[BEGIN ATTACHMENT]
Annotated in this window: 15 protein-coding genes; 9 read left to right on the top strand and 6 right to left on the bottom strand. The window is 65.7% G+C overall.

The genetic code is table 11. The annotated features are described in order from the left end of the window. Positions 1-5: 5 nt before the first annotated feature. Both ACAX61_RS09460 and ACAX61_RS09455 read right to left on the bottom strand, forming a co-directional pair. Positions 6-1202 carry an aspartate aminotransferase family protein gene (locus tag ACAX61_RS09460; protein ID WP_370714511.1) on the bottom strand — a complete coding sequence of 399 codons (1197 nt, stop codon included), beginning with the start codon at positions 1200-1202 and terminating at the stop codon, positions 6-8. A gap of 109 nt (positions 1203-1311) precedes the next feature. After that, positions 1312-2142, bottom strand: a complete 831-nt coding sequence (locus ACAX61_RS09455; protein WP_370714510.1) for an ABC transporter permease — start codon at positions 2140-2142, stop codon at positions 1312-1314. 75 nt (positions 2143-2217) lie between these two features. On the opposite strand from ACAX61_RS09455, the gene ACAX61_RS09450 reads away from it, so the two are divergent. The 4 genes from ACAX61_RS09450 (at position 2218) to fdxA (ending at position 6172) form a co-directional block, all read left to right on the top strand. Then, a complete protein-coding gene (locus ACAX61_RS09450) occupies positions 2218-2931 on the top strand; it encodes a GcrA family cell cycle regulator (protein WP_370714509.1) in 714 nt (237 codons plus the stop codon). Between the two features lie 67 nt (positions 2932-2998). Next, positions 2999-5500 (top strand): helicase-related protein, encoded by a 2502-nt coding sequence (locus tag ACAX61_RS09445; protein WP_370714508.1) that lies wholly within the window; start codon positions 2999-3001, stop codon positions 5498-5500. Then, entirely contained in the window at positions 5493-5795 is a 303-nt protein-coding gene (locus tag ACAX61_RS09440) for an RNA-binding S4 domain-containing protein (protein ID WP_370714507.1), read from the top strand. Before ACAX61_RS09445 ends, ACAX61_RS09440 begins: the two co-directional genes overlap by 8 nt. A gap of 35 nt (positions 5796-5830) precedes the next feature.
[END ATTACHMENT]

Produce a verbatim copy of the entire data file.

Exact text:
Annotated in this window: 15 protein-coding genes; 9 read left to right on the top strand and 6 right to left on the bottom strand. The window is 65.7% G+C overall.

The genetic code is table 11. The annotated features are described in order from the left end of the window. Positions 1-5: 5 nt before the first annotated feature. Both ACAX61_RS09460 and ACAX61_RS09455 read right to left on the bottom strand, forming a co-directional pair. Positions 6-1202 carry an aspartate aminotransferase family protein gene (locus tag ACAX61_RS09460; protein ID WP_370714511.1) on the bottom strand — a complete coding sequence of 399 codons (1197 nt, stop codon included), beginning with the start codon at positions 1200-1202 and terminating at the stop codon, positions 6-8. A gap of 109 nt (positions 1203-1311) precedes the next feature. After that, positions 1312-2142, bottom strand: a complete 831-nt coding sequence (locus ACAX61_RS09455; protein WP_370714510.1) for an ABC transporter permease — start codon at positions 2140-2142, stop codon at positions 1312-1314. 75 nt (positions 2143-2217) lie between these two features. On the opposite strand from ACAX61_RS09455, the gene ACAX61_RS09450 reads away from it, so the two are divergent. The 4 genes from ACAX61_RS09450 (at position 2218) to fdxA (ending at position 6172) form a co-directional block, all read left to right on the top strand. Then, a complete protein-coding gene (locus ACAX61_RS09450) occupies positions 2218-2931 on the top strand; it encodes a GcrA family cell cycle regulator (protein WP_370714509.1) in 714 nt (237 codons plus the stop codon). Between the two features lie 67 nt (positions 2932-2998). Next, positions 2999-5500 (top strand): helicase-related protein, encoded by a 2502-nt coding sequence (locus tag ACAX61_RS09445; protein WP_370714508.1) that lies wholly within the window; start codon positions 2999-3001, stop codon positions 5498-5500. Then, entirely contained in the window at positions 5493-5795 is a 303-nt protein-coding gene (locus tag ACAX61_RS09440) for an RNA-binding S4 domain-containing protein (protein ID WP_370714507.1), read from the top strand. Before ACAX61_RS09445 ends, ACAX61_RS09440 begins: the two co-directional genes overlap by 8 nt. A gap of 35 nt (positions 5796-5830) precedes the next feature.